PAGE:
At a restaurant in northwestern Europe, for example, more than 150 people developed food poisoning following Christmas dinner. It was later found that cooked turkeys had been carved on the same wooden chopping blocks as were used to prepare raw birds for roasting. Salmonella bacteria were later found in the cracks of the wooden blocks.
During one seven-day cruise, 20 percent of the passengers developed diarrhea. The ship’s galley was found to be overcrowded and dirty, with inadequate safe storage space. Food sat out on serving tables for long periods with no refrigeration, and leftovers were served the next day.
Although unsafe food is a problem even in developed countries, the consequences are disastrous in developing lands.
A Part of Daily Life
World Health magazine reports that in many areas of the world, the high prevalence of malnutrition is not due simply to a lack of food “but rather [to] the eating of contaminated, unsafe food.” This leads to repeated episodes of diarrhea and other infectious diseases.
“In 1980,” World Health reported, “there were 750-1,000 million episodes of acute diarrhoea in children aged under five in the developing world (excluding China). Nearly five million children died, at a rate of ten diarrhoeal deaths every minute of every day of every year.” But children are not the only ones who are at risk. A 1984 report on “The Role of Food Safety in Health and Development” noted that “travellers’ diarrhoea is now a widespread phenomenon, affecting about 20 to 50 per cent of all travellers.”
Ignorance regarding proper hygiene no doubt is the cause of most food-borne diseases. Food may be safe to begin with but then becomes contaminated by the consumer or by a middleman, such as a shopkeeper or cook.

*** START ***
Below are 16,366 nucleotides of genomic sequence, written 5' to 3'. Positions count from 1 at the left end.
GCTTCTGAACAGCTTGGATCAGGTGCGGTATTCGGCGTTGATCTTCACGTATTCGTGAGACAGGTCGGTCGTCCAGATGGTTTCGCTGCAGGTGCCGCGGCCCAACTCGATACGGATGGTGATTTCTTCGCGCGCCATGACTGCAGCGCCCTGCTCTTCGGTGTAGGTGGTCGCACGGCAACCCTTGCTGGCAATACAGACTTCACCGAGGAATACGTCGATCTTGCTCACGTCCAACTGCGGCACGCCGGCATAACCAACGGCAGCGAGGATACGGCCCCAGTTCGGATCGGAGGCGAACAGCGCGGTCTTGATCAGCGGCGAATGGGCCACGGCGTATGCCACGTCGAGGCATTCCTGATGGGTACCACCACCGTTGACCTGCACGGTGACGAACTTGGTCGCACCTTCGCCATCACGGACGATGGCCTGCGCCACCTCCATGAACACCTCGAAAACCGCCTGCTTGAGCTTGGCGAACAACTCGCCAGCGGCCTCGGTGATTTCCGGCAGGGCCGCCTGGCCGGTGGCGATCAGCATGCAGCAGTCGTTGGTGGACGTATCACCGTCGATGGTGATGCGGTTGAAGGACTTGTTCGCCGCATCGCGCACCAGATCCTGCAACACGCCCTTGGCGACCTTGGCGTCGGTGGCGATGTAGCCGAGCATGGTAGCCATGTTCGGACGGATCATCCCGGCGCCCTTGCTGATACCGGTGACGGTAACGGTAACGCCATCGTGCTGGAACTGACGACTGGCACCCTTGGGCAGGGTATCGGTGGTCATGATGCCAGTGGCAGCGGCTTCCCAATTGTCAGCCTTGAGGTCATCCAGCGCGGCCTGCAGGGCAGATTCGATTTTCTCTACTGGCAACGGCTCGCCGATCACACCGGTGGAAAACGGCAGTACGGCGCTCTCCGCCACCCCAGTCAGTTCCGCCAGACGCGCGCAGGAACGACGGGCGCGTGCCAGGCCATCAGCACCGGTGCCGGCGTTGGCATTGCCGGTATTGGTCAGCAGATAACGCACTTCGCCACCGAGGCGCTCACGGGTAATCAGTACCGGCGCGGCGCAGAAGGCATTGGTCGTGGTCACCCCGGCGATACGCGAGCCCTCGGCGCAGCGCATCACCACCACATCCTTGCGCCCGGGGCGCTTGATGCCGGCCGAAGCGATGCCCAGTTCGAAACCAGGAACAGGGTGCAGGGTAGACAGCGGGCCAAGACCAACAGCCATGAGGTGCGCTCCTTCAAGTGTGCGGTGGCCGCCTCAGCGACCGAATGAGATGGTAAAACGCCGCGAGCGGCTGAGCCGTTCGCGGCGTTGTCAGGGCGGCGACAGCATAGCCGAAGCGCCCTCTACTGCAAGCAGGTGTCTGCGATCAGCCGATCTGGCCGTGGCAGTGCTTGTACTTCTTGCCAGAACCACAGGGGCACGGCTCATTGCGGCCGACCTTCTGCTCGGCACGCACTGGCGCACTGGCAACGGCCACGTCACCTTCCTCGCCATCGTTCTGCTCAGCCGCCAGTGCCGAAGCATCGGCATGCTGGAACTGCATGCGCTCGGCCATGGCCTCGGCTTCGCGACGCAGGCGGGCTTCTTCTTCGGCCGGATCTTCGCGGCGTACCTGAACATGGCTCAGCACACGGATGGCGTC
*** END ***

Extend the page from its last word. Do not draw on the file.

Likewise, cultural beliefs may lead to the contamination of food. In certain areas of Mexico, for example, people believe that hands made “hot” by sewing, ironing, baking, and so on, should not be washed immediately. Too early chilling by water, it is thought, will cause rheumatism or cramps. Thus, a woman with “hot” hands may use the toilet and then turn to preparing the family meal without washing her hands. As a result, harmful bacteria are spread.
On the other hand, some cultures have traditions that, if followed, are helpful in curbing the spread of food-borne disease. In many homes in India, where cooking is done at floor level, shoes worn in the streets are removed before entering the house, especially the kitchen. Also, fruit is peeled before it is eaten. Meat is eaten within a few hours after the animal is slaughtered. And meals may be eaten from freshly washed leaves instead of plates.
Tackling the Problem
How near is man to reaching the goal of providing an adequate amount of safe food for all people? Commenting on the problem, a United Nations report on food safety said: “In the last 40 years, international organizations have produced a large number of technical reports and initiated many programmes to deal with this issue. Yet food-borne illness continues to increase.”
What is needed to cope with the problem is education for the public in general and mothers in particular. Then individuals can take precautions against contaminating food and can maintain safe eating habits for themselves and their families.